A little-known drug called Daraprim captured national attention in September when Turing Pharmaceuticals boosted the price of the lifesaving toxoplasmosis treatment by over 5,000%. Overnight, Turing CEO Martin Shkreli became the poster child for bad business in the pharmaceutical industry, skewered for what was seen as price gouging, leaving very ill patients without treatment.
Turing became a tipping point that drew scrutiny from all spheres—patients, doctors, advocates—and made drugmakers a prime target of politicians. Presidential candidate Hillary Clinton weighed in with her own proposal to cap drug prices, sending biotech stocks plummeting, and federal authorities targeted Valeant Pharmaceuticals (VRX) with a subpoena demanding more information on its drug pricing strategies.
But despite the uproar, high prescription drug prices in the U.S. are nothing new. The costs of specialty cancer drugs have increased an average of 10% annually since 1995, according to one recent study. Last year alone, brand-name drug prices rose by 14.8%, says analytics firm Truveris. Price hikes are so routine, in the U.S. in particular, that Credit Suisse (CSGKF) estimates they accounted for 80% of profits last year for the largest drug companies.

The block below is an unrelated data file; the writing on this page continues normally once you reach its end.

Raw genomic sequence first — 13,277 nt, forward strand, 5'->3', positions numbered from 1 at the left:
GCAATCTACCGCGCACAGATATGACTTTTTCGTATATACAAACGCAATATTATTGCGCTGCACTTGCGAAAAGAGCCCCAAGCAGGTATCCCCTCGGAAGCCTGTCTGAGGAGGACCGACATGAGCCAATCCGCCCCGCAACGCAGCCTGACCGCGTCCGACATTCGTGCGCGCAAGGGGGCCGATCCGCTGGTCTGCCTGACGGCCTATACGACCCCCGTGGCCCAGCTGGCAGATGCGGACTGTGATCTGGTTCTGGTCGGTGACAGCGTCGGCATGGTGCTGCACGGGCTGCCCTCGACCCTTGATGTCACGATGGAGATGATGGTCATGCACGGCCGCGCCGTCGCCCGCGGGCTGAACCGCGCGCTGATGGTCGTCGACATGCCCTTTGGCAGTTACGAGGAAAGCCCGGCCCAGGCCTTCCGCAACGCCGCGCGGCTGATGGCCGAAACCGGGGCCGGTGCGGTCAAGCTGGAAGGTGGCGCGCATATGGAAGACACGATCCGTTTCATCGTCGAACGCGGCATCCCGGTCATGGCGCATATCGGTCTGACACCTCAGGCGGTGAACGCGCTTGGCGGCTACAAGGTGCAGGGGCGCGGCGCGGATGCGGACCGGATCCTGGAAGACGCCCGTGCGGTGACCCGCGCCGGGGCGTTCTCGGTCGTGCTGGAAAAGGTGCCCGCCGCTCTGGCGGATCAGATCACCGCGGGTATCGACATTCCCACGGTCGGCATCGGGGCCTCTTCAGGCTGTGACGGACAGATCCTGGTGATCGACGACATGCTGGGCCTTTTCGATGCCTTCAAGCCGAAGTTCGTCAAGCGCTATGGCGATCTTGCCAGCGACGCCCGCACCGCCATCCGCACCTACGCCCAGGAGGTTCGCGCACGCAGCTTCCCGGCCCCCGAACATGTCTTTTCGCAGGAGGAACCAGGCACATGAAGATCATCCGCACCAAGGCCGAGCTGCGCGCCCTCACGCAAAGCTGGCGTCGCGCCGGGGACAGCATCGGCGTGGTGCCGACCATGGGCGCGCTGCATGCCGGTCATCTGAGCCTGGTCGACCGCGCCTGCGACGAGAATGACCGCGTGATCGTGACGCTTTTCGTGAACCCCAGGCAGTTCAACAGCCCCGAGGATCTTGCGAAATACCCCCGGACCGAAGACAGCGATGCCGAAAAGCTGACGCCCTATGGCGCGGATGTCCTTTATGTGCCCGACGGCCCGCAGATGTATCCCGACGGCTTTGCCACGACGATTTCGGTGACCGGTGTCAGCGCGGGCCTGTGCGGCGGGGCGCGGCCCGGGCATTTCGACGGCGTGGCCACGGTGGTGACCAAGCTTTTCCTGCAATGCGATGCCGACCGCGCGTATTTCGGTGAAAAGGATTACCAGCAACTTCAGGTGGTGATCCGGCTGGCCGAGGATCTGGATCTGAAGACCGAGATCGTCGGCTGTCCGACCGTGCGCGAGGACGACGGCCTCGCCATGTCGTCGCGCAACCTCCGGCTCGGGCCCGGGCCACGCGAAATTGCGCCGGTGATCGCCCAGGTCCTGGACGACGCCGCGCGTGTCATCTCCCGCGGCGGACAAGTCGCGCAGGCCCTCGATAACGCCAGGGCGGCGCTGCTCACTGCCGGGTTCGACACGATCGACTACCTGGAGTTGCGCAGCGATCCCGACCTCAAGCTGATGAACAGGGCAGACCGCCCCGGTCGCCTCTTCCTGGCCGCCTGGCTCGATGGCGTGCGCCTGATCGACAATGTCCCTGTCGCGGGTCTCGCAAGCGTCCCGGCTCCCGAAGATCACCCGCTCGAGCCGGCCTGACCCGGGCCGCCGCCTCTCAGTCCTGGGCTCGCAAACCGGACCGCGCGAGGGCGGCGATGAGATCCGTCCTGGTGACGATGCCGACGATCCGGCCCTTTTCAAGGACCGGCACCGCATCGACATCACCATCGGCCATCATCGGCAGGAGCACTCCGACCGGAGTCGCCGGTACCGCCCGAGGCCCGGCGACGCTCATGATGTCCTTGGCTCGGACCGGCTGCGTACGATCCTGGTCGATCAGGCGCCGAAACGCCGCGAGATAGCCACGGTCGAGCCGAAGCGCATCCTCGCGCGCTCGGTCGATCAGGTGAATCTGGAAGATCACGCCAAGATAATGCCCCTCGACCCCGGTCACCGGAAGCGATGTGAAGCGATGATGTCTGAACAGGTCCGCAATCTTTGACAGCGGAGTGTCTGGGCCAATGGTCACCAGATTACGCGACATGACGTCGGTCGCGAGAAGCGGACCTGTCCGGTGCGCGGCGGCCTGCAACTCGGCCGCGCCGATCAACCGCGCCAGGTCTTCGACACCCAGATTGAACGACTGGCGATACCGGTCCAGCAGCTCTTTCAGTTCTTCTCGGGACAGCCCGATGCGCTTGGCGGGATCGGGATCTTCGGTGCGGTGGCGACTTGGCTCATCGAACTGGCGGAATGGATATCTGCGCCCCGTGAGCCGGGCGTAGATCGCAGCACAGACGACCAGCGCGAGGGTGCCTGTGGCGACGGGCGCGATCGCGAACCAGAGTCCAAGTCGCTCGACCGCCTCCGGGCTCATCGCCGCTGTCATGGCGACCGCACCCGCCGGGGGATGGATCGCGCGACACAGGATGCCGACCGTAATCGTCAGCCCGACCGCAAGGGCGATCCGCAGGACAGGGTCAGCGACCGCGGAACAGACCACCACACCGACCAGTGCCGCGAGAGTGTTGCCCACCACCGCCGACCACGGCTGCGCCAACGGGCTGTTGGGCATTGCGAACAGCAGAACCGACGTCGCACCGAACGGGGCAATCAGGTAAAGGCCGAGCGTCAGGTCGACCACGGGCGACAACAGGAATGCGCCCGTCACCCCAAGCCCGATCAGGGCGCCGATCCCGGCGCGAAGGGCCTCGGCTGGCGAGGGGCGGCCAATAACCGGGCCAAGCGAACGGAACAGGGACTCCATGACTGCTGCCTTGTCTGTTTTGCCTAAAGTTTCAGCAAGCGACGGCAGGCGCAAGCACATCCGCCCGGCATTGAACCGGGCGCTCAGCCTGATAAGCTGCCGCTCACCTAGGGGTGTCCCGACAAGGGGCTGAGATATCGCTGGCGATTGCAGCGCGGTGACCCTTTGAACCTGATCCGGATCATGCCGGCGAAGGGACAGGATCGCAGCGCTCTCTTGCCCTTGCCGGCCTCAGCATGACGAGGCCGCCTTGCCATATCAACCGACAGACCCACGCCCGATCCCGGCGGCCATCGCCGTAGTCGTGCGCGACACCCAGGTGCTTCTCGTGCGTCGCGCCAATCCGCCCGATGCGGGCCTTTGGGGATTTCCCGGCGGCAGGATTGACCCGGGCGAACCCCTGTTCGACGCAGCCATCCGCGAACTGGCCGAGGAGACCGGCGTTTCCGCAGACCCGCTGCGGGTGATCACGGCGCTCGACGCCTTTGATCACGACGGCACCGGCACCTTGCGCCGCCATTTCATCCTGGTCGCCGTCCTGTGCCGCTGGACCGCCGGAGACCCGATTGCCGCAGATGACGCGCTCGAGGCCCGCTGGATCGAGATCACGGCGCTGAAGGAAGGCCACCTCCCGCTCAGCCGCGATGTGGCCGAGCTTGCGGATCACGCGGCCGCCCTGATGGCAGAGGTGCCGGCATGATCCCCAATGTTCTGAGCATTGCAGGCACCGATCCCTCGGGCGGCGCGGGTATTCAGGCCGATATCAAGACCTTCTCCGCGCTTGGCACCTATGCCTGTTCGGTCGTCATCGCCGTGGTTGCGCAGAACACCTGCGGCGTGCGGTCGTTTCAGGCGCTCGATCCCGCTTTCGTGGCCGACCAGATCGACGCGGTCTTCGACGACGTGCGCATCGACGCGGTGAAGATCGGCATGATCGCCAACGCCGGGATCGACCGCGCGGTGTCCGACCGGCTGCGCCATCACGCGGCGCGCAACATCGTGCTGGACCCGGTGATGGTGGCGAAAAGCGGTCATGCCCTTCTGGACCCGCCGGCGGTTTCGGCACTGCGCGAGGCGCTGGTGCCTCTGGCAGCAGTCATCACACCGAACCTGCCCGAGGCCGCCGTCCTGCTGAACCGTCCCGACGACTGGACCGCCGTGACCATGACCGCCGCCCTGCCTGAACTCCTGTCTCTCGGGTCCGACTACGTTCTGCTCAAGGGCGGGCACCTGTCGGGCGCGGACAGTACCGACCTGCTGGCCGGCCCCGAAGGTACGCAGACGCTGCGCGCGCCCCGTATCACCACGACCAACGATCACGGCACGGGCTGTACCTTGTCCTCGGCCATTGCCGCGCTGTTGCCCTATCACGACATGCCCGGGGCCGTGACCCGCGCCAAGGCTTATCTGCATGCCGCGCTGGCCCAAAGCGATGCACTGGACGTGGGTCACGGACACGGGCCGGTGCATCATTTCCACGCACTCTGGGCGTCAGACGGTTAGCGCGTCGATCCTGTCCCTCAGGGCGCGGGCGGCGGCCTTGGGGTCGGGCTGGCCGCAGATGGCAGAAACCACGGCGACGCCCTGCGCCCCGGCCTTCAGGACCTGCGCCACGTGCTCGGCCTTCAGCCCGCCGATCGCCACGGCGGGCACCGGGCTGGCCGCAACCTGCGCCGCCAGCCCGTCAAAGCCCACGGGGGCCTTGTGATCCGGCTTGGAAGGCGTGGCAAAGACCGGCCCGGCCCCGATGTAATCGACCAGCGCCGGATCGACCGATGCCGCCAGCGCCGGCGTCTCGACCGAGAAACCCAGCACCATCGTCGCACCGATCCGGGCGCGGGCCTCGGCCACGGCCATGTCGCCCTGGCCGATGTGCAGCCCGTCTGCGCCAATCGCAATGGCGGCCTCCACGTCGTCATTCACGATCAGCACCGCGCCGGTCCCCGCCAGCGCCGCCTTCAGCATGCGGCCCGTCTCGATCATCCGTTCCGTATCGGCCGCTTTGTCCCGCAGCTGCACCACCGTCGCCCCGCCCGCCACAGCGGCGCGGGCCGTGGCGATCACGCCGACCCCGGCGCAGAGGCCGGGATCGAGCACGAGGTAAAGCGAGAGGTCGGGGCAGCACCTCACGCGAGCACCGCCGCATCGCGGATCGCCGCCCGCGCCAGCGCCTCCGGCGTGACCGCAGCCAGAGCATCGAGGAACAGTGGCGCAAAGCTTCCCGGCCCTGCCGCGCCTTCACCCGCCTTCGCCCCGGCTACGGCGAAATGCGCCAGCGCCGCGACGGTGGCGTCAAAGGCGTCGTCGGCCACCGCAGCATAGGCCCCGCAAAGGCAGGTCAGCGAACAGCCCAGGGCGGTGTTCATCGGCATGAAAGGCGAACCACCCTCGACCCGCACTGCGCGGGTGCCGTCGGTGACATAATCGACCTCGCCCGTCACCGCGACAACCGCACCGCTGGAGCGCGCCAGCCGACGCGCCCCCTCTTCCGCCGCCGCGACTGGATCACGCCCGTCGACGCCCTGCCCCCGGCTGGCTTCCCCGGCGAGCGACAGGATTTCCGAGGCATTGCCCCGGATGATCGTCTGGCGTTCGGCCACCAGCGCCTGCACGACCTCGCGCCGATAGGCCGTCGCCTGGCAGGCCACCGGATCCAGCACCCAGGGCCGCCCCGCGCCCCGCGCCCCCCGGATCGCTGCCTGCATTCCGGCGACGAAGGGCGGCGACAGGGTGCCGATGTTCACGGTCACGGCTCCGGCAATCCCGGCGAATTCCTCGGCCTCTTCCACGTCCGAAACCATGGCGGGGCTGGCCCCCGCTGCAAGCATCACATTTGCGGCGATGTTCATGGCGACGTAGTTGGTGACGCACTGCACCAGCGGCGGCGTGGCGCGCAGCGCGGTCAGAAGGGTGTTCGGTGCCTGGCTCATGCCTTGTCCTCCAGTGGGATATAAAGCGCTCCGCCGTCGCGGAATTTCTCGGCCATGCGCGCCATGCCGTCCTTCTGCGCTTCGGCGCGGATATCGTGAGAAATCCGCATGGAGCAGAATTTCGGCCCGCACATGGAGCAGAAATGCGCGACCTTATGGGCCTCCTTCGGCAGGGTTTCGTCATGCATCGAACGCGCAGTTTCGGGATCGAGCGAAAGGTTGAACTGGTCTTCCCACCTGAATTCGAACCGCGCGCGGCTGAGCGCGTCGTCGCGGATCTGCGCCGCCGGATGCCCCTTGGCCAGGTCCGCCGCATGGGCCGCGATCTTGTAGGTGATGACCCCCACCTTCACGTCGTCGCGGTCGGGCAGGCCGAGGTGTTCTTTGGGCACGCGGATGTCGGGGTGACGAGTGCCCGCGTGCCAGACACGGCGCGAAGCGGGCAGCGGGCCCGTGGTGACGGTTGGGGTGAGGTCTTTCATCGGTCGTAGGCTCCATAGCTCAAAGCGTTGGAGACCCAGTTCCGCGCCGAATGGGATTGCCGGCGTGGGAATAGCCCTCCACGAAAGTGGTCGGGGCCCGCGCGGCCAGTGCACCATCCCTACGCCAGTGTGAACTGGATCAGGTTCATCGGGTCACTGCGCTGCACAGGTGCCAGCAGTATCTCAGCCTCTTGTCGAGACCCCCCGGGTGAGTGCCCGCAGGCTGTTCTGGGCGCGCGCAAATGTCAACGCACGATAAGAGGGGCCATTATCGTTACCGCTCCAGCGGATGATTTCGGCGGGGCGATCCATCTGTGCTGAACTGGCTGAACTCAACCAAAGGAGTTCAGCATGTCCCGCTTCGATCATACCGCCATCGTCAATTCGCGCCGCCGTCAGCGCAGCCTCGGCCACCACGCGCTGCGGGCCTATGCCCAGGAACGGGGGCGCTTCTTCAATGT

This doesn’t happen everywhere. In most European countries, single-payer health systems use their size to negotiate big discounts. In the U.S., though, benefits managers and insurers are left to haggle on their own, and Medicare, the single largest payer for health care in the U.S., is barred by law from negotiating directly with drug companies. The result is that the U.S. is a drugmakers’ gold mine. According to the latest available data, U.S. drug spending in 2012 totaled $328 billion, more than twice that of France, Germany, Italy, Spain, and Britain combined.
Could intensifying political pressure finally force a change? The prognosis isn’t good. Democrats have been trying to amend Medicare’s non-negotiating rule since long before Clinton released her proposal, but so far they’ve been unable to even bring the debate to the floor. Evercore ISI (EVR) political analyst Terry Haines thinks the chances of forcing a bill through Congress are nil. “The solution is a lot harder than it looks,” Haines says.
In October, after overwhelming blowback, Shkreli agreed to reduce the price of Daraprim but has yet to say by how much or when. Don’t expect the rest of the industry to move much faster.
A version of this article appears in the November 1, 2015 issue of Fortune with the headline “The U.S. has the highest drug prices in the world. And hating Martin Shkreli won’t be enough to change it.”